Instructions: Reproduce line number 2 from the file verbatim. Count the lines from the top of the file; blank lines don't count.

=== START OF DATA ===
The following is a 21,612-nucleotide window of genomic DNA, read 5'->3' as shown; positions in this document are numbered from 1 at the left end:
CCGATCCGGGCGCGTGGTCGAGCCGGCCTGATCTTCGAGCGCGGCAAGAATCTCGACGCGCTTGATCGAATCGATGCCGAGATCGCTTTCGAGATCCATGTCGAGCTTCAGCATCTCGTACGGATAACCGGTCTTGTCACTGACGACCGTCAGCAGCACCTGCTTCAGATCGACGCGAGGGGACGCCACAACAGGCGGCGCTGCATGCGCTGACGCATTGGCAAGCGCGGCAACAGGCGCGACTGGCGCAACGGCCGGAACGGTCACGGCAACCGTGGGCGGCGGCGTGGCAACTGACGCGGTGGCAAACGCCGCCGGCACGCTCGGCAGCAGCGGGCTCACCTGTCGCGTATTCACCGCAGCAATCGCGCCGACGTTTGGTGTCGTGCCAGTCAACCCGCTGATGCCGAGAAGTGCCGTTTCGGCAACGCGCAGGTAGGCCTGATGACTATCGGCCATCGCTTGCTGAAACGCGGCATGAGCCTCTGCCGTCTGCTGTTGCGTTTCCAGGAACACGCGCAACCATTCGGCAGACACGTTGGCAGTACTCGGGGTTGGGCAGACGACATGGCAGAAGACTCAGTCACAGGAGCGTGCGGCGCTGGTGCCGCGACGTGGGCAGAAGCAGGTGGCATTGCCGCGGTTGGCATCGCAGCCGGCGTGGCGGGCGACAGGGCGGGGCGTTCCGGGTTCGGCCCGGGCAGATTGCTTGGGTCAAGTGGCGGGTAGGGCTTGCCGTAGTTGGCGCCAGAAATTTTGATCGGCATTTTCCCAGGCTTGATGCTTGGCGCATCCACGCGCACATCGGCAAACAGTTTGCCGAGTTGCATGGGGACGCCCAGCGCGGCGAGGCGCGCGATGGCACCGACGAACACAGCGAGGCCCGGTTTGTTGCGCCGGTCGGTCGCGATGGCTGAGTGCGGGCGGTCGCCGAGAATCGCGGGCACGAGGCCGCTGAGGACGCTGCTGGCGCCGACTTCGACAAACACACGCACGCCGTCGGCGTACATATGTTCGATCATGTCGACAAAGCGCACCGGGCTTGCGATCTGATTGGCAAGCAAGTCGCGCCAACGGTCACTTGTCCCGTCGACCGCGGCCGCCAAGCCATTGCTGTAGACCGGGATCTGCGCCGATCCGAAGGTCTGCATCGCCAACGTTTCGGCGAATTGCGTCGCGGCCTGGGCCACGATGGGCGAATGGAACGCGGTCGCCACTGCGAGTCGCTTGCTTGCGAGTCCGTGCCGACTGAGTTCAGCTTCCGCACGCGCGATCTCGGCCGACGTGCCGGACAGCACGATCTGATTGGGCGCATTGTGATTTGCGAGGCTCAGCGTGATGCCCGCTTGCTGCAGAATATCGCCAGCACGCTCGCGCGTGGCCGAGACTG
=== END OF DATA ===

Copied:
CCGATCCGGGCGCGTGGTCGAGCCGGCCTGATCTTCGAGCGCGGCAAGAATCTCGACGCGCTTGATCGAATCGATGCCGAGATCGCTTTCGAGATCCATGTCGAGCTTCAGCATCTCGTACGGATAACCGGTCTTGTCACTGACGACCGTCAGCAGCACCTGCTTCAGATCGACGCGAGGGGACGCCACAACAGGCGGCGCTGCATGCGCTGACGCATTGGCAAGCGCGGCAACAGGCGCGACTGGCGCAACGGCCGGAACGGTCACGGCAACCGTGGGCGGCGGCGTGGCAACTGACGCGGTGGCAAACGCCGCCGGCACGCTCGGCAGCAGCGGGCTCACCTGTCGCGTATTCACCGCAGCAATCGCGCCGACGTTTGGTGTCGTGCCAGTCAACCCGCTGATGCCGAGAAGTGCCGTTTCGGCAACGCGCAGGTAGGCCTGATGACTATCGGCCATCGCTTGCTGAAACGCGGCATGAGCCTCTGCCGTCTGCTGTTGCGTTTCCAGGAACACGCGCAACCATTCGGCAGACACGTTGGCAGTACTCGGGGTTGGGCAGACGACATGGCAGAAGACTCAGTCACAGGAGCGTGCGGCGCTGGTGCCGCGACGTGGGCAGAAGCAGGTGGCATTGCCGCGGTTGGCATCGCAGCCGGCGTGGCGGGCGACAGGGCGGGGCGTTCCGGGTTCGGCCCGGGCAGATTGCTTGGGTCAAGTGGCGGGTAGGGCTTGCCGTAGTTGGCGCCAGAAATTTTGATCGGCATTTTCCCAGGCTTGATGCTTGGCGCATCCACGCGCACATCGGCAAACAGTTTGCCGAGTTGCATGGGGACGCCCAGCGCGGCGAGGCGCGCGATGGCACCGACGAACACAGCGAGGCCCGGTTTGTTGCGCCGGTCGGTCGCGATGGCTGAGTGCGGGCGGTCGCCGAGAATCGCGGGCACGAGGCCGCTGAGGACGCTGCTGGCGCCGACTTCGACAAACACACGCACGCCGTCGGCGTACATATGTTCGATCATGTCGACAAAGCGCACCGGGCTTGCGATCTGATTGGCAAGCAAGTCGCGCCAACGGTCACTTGTCCCGTCGACCGCGGCCGCCAAGCCATTGCTGTAGACCGGGATCTGCGCCGATCCGAAGGTCTGCATCGCCAACGTTTCGGCGAATTGCGTCGCGGCCTGGGCCACGATGGGCGAATGGAACGCGGTCGCCACTGCGAGTCGCTTGCTTGCGAGTCCGTGCCGACTGAGTTCAGCTTCCGCACGCGCGATCTCGGCCGACGTGCCGGACAGCACGATCTGATTGGGCGCATTGTGATTTGCGAGGCTCAGCGTGATGCCCGCTTGCTGCAGAATATCGCCAGCACGCTCGCGCGTGGCCGAGACTG